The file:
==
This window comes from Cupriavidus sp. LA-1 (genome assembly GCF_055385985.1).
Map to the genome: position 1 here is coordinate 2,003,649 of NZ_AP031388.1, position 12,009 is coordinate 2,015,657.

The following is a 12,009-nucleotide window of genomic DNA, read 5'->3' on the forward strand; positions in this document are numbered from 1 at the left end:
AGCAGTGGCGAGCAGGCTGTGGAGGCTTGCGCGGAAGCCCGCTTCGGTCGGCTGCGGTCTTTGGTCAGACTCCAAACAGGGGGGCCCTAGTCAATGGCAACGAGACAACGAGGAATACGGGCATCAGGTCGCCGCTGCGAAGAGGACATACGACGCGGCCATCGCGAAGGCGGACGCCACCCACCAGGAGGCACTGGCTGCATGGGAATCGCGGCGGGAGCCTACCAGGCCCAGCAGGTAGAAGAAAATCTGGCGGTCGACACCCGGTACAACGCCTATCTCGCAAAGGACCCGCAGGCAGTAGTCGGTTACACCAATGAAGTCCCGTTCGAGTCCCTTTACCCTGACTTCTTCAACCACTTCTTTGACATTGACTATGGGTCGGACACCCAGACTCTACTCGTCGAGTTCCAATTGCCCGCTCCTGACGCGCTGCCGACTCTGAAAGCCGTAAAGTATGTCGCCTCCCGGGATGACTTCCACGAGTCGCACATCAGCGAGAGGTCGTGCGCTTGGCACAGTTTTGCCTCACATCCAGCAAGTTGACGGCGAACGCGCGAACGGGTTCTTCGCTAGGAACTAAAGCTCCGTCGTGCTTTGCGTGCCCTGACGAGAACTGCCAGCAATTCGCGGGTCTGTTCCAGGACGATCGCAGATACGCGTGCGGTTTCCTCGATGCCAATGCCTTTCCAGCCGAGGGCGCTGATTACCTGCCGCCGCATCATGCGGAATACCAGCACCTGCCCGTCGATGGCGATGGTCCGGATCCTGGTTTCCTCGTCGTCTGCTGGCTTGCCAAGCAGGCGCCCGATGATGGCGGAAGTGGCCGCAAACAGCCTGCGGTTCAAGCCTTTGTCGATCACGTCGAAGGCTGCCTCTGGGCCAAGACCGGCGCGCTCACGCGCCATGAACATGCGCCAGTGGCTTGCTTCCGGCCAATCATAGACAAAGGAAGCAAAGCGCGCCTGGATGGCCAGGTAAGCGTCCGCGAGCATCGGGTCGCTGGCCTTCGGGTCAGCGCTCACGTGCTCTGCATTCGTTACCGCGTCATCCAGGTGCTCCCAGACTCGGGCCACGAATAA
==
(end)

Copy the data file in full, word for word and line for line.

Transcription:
This window comes from Cupriavidus sp. LA-1 (genome assembly GCF_055385985.1).
Map to the genome: position 1 here is coordinate 2,003,649 of NZ_AP031388.1, position 12,009 is coordinate 2,015,657.

The following is a 12,009-nucleotide window of genomic DNA, read 5'->3' on the forward strand; positions in this document are numbered from 1 at the left end:
AGCAGTGGCGAGCAGGCTGTGGAGGCTTGCGCGGAAGCCCGCTTCGGTCGGCTGCGGTCTTTGGTCAGACTCCAAACAGGGGGGCCCTAGTCAATGGCAACGAGACAACGAGGAATACGGGCATCAGGTCGCCGCTGCGAAGAGGACATACGACGCGGCCATCGCGAAGGCGGACGCCACCCACCAGGAGGCACTGGCTGCATGGGAATCGCGGCGGGAGCCTACCAGGCCCAGCAGGTAGAAGAAAATCTGGCGGTCGACACCCGGTACAACGCCTATCTCGCAAAGGACCCGCAGGCAGTAGTCGGTTACACCAATGAAGTCCCGTTCGAGTCCCTTTACCCTGACTTCTTCAACCACTTCTTTGACATTGACTATGGGTCGGACACCCAGACTCTACTCGTCGAGTTCCAATTGCCCGCTCCTGACGCGCTGCCGACTCTGAAAGCCGTAAAGTATGTCGCCTCCCGGGATGACTTCCACGAGTCGCACATCAGCGAGAGGTCGTGCGCTTGGCACAGTTTTGCCTCACATCCAGCAAGTTGACGGCGAACGCGCGAACGGGTTCTTCGCTAGGAACTAAAGCTCCGTCGTGCTTTGCGTGCCCTGACGAGAACTGCCAGCAATTCGCGGGTCTGTTCCAGGACGATCGCAGATACGCGTGCGGTTTCCTCGATGCCAATGCCTTTCCAGCCGAGGGCGCTGATTACCTGCCGCCGCATCATGCGGAATACCAGCACCTGCCCGTCGATGGCGATGGTCCGGATCCTGGTTTCCTCGTCGTCTGCTGGCTTGCCAAGCAGGCGCCCGATGATGGCGGAAGTGGCCGCAAACAGCCTGCGGTTCAAGCCTTTGTCGATCACGTCGAAGGCTGCCTCTGGGCCAAGACCGGCGCGCTCACGCGCCATGAACATGCGCCAGTGGCTTGCTTCCGGCCAATCATAGACAAAGGAAGCAAAGCGCGCCTGGATGGCCAGGTAAGCGTCCGCGAGCATCGGGTCGCTGGCCTTCGGGTCAGCGCTCACGTGCTCTGCATTCGTTACCGCGTCATCCAGGTGCTCCCAGACTCGGGCCACGAATAA